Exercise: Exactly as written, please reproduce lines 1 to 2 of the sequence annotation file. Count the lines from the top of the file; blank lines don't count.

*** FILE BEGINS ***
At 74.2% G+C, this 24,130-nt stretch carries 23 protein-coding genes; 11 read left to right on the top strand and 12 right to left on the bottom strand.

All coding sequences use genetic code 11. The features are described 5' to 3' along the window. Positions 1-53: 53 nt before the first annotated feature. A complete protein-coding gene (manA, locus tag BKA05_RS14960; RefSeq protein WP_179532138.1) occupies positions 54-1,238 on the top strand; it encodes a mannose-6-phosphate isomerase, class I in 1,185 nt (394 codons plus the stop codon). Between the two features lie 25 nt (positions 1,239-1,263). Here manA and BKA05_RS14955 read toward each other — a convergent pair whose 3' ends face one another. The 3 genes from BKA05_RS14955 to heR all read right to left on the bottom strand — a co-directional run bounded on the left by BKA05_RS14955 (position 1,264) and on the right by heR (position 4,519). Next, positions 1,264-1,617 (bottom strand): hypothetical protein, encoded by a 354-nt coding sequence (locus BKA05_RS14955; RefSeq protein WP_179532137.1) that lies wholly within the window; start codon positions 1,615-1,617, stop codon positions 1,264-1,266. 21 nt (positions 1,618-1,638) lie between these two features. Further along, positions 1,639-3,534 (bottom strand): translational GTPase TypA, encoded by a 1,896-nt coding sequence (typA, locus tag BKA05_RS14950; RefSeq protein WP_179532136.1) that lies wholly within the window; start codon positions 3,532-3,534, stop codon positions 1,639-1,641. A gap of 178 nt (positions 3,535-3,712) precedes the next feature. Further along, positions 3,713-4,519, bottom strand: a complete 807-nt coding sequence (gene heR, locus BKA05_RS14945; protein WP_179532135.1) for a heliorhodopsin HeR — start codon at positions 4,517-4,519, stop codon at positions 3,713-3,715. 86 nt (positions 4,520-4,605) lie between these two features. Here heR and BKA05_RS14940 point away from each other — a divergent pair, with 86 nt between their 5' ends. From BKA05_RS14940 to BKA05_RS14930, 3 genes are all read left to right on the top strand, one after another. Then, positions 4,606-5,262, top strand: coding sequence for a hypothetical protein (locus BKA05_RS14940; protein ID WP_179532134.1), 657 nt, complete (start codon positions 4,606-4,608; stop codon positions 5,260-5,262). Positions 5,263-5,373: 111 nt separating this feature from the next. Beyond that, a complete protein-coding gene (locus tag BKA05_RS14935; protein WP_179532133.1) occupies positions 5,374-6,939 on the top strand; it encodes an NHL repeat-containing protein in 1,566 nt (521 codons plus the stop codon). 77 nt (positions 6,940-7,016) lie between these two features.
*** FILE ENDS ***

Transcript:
At 74.2% G+C, this 24,130-nt stretch carries 23 protein-coding genes; 11 read left to right on the top strand and 12 right to left on the bottom strand.

All coding sequences use genetic code 11. The features are described 5' to 3' along the window. Positions 1-53: 53 nt before the first annotated feature. A complete protein-coding gene (manA, locus tag BKA05_RS14960; RefSeq protein WP_179532138.1) occupies positions 54-1,238 on the top strand; it encodes a mannose-6-phosphate isomerase, class I in 1,185 nt (394 codons plus the stop codon). Between the two features lie 25 nt (positions 1,239-1,263). Here manA and BKA05_RS14955 read toward each other — a convergent pair whose 3' ends face one another. The 3 genes from BKA05_RS14955 to heR all read right to left on the bottom strand — a co-directional run bounded on the left by BKA05_RS14955 (position 1,264) and on the right by heR (position 4,519). Next, positions 1,264-1,617 (bottom strand): hypothetical protein, encoded by a 354-nt coding sequence (locus BKA05_RS14955; RefSeq protein WP_179532137.1) that lies wholly within the window; start codon positions 1,615-1,617, stop codon positions 1,264-1,266. 21 nt (positions 1,618-1,638) lie between these two features. Further along, positions 1,639-3,534 (bottom strand): translational GTPase TypA, encoded by a 1,896-nt coding sequence (typA, locus tag BKA05_RS14950; RefSeq protein WP_179532136.1) that lies wholly within the window; start codon positions 3,532-3,534, stop codon positions 1,639-1,641. A gap of 178 nt (positions 3,535-3,712) precedes the next feature. Further along, positions 3,713-4,519, bottom strand: a complete 807-nt coding sequence (gene heR, locus BKA05_RS14945; protein WP_179532135.1) for a heliorhodopsin HeR — start codon at positions 4,517-4,519, stop codon at positions 3,713-3,715. 86 nt (positions 4,520-4,605) lie between these two features. Here heR and BKA05_RS14940 point away from each other — a divergent pair, with 86 nt between their 5' ends. From BKA05_RS14940 to BKA05_RS14930, 3 genes are all read left to right on the top strand, one after another. Then, positions 4,606-5,262, top strand: coding sequence for a hypothetical protein (locus BKA05_RS14940; protein ID WP_179532134.1), 657 nt, complete (start codon positions 4,606-4,608; stop codon positions 5,260-5,262). Positions 5,263-5,373: 111 nt separating this feature from the next. Beyond that, a complete protein-coding gene (locus tag BKA05_RS14935; protein WP_179532133.1) occupies positions 5,374-6,939 on the top strand; it encodes an NHL repeat-containing protein in 1,566 nt (521 codons plus the stop codon). 77 nt (positions 6,940-7,016) lie between these two features.